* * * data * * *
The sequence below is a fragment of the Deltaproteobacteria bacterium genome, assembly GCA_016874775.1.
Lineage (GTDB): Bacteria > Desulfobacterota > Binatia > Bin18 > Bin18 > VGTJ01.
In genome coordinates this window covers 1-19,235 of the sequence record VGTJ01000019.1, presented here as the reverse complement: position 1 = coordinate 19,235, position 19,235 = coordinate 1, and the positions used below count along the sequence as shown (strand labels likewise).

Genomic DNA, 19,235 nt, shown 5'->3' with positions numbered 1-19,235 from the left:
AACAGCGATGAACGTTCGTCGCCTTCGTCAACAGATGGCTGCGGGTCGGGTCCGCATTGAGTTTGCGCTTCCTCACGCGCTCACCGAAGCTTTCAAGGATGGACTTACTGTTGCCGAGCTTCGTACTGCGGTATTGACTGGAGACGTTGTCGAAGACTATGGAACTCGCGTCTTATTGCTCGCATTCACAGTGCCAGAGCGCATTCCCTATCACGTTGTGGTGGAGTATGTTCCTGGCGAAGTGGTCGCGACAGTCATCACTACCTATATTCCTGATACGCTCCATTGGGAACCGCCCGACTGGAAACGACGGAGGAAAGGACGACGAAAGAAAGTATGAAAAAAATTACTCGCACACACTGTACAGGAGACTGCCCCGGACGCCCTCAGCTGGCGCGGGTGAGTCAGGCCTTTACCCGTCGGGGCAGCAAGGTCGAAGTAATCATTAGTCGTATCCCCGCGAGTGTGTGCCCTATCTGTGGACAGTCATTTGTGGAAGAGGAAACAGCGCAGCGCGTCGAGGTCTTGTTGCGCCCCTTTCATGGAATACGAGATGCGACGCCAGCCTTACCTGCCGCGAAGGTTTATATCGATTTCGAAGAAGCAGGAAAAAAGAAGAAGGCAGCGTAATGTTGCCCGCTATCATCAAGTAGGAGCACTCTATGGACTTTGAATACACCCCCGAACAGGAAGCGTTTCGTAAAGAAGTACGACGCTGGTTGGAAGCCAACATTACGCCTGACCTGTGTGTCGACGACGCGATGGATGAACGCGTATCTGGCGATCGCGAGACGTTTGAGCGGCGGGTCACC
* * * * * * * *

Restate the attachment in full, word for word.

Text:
The sequence below is a fragment of the Deltaproteobacteria bacterium genome, assembly GCA_016874775.1.
Lineage (GTDB): Bacteria > Desulfobacterota > Binatia > Bin18 > Bin18 > VGTJ01.
In genome coordinates this window covers 1-19,235 of the sequence record VGTJ01000019.1, presented here as the reverse complement: position 1 = coordinate 19,235, position 19,235 = coordinate 1, and the positions used below count along the sequence as shown (strand labels likewise).

Genomic DNA, 19,235 nt, shown 5'->3' with positions numbered 1-19,235 from the left:
AACAGCGATGAACGTTCGTCGCCTTCGTCAACAGATGGCTGCGGGTCGGGTCCGCATTGAGTTTGCGCTTCCTCACGCGCTCACCGAAGCTTTCAAGGATGGACTTACTGTTGCCGAGCTTCGTACTGCGGTATTGACTGGAGACGTTGTCGAAGACTATGGAACTCGCGTCTTATTGCTCGCATTCACAGTGCCAGAGCGCATTCCCTATCACGTTGTGGTGGAGTATGTTCCTGGCGAAGTGGTCGCGACAGTCATCACTACCTATATTCCTGATACGCTCCATTGGGAACCGCCCGACTGGAAACGACGGAGGAAAGGACGACGAAAGAAAGTATGAAAAAAATTACTCGCACACACTGTACAGGAGACTGCCCCGGACGCCCTCAGCTGGCGCGGGTGAGTCAGGCCTTTACCCGTCGGGGCAGCAAGGTCGAAGTAATCATTAGTCGTATCCCCGCGAGTGTGTGCCCTATCTGTGGACAGTCATTTGTGGAAGAGGAAACAGCGCAGCGCGTCGAGGTCTTGTTGCGCCCCTTTCATGGAATACGAGATGCGACGCCAGCCTTACCTGCCGCGAAGGTTTATATCGATTTCGAAGAAGCAGGAAAAAAGAAGAAGGCAGCGTAATGTTGCCCGCTATCATCAAGTAGGAGCACTCTATGGACTTTGAATACACCCCCGAACAGGAAGCGTTTCGTAAAGAAGTACGACGCTGGTTGGAAGCCAACATTACGCCTGACCTGTGTGTCGACGACGCGATGGATGAACGCGTATCTGGCGATCGCGAGACGTTTGAGCGGCGGGTCACC